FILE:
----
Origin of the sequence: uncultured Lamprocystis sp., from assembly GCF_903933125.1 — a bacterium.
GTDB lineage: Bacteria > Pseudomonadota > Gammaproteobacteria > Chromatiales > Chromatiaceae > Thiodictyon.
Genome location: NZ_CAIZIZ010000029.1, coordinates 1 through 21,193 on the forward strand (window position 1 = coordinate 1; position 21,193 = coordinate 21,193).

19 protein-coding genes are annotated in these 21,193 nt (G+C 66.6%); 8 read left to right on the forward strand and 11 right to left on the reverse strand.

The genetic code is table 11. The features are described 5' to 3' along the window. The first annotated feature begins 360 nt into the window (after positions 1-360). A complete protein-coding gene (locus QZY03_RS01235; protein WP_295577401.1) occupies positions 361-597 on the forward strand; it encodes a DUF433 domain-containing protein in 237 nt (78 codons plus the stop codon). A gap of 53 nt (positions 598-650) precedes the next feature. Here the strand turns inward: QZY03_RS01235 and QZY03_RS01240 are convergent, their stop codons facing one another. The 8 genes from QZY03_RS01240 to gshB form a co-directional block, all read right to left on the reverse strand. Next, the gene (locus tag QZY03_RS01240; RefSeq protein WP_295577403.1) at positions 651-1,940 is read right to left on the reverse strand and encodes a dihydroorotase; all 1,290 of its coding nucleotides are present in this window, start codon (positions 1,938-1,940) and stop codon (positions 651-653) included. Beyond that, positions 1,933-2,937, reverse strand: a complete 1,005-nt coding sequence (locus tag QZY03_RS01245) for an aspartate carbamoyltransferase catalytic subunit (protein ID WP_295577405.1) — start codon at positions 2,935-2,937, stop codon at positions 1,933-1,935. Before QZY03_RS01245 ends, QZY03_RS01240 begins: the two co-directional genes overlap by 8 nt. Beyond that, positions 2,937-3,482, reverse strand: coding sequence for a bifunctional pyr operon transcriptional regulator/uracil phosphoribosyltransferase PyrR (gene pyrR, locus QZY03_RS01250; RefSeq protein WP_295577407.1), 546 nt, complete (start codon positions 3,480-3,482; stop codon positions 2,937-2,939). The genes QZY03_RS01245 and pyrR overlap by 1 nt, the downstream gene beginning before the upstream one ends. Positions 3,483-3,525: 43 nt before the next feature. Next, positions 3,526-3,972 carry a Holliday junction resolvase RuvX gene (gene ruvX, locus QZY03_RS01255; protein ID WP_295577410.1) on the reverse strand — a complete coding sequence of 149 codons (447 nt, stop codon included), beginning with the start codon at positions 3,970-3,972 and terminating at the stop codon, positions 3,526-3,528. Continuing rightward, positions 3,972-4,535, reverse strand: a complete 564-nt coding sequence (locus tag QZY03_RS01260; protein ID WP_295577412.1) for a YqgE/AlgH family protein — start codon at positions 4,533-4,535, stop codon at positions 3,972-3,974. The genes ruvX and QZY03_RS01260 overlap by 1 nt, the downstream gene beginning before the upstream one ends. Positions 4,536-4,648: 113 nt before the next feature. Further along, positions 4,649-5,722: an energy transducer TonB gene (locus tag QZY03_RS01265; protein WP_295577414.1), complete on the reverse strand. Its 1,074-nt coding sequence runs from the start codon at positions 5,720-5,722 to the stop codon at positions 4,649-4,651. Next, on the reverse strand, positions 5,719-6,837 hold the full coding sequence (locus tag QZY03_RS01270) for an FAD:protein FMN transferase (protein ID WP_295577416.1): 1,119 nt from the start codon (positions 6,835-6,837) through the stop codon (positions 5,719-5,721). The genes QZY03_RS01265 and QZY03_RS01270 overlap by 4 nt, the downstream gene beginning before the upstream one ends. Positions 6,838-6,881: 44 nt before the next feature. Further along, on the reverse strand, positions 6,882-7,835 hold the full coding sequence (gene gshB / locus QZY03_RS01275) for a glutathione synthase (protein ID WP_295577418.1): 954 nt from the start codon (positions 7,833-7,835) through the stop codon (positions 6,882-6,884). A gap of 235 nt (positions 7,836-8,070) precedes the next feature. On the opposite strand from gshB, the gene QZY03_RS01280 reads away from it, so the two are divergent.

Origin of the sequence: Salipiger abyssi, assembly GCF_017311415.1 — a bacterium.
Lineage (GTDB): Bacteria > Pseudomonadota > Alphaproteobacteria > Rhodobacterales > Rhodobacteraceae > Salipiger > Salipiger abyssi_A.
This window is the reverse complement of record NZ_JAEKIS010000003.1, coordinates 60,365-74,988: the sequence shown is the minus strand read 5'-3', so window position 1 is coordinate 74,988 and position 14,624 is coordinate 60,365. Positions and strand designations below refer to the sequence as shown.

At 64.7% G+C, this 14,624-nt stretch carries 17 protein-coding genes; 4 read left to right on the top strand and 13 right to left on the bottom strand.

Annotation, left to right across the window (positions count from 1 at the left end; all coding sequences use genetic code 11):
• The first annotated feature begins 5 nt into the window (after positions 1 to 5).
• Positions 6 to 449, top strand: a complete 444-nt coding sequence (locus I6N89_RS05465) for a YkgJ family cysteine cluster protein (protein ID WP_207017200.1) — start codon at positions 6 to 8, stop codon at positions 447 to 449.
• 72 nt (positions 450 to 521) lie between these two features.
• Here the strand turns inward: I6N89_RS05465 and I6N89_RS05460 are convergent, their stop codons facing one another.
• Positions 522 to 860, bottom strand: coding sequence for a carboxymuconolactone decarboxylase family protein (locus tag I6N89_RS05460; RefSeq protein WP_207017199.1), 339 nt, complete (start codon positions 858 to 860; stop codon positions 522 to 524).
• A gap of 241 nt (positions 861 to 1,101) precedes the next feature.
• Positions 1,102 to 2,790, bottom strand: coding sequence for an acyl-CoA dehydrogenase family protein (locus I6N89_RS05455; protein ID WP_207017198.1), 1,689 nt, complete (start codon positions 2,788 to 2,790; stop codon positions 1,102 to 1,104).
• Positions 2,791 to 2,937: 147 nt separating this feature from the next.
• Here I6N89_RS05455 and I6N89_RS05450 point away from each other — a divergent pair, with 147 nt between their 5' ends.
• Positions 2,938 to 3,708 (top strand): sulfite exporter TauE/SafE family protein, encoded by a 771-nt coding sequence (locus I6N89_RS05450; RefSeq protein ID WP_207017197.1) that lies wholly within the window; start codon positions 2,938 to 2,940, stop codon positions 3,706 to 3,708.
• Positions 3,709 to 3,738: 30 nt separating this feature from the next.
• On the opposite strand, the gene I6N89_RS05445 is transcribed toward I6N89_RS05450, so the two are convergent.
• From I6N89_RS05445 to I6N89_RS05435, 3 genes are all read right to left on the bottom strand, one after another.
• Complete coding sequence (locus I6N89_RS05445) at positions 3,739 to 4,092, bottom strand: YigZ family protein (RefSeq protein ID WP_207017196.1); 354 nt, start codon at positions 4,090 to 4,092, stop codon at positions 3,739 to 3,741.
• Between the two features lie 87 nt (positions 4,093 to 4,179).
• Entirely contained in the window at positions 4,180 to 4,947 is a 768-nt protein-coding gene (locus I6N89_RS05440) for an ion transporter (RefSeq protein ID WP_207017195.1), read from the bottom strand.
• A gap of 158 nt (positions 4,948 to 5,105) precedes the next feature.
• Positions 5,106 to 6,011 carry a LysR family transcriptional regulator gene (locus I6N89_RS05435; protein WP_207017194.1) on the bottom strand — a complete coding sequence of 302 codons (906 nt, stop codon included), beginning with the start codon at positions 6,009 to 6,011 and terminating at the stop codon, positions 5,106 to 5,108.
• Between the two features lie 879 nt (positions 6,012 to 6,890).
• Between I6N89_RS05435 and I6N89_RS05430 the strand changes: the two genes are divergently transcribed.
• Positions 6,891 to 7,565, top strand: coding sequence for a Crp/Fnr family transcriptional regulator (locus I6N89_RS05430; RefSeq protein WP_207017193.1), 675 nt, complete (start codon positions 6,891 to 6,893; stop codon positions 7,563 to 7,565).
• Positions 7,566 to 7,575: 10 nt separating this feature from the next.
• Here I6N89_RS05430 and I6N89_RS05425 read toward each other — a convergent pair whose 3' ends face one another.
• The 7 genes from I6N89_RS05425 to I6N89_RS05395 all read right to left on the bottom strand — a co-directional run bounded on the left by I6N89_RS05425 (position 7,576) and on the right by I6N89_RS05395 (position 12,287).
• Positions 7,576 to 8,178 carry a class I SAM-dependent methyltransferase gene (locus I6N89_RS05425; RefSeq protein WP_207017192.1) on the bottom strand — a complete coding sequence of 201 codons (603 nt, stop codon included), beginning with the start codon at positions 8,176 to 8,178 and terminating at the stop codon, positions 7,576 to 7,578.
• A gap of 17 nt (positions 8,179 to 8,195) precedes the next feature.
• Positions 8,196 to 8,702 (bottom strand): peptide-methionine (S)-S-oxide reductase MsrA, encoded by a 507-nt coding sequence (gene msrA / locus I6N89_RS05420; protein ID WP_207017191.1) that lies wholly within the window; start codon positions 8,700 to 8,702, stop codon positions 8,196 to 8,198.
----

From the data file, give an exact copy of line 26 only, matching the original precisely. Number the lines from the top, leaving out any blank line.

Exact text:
• Entirely contained in the window at positions 4,180 to 4,947 is a 768-nt protein-coding gene (locus I6N89_RS05440) for an ion transporter (RefSeq protein ID WP_207017195.1), read from the bottom strand.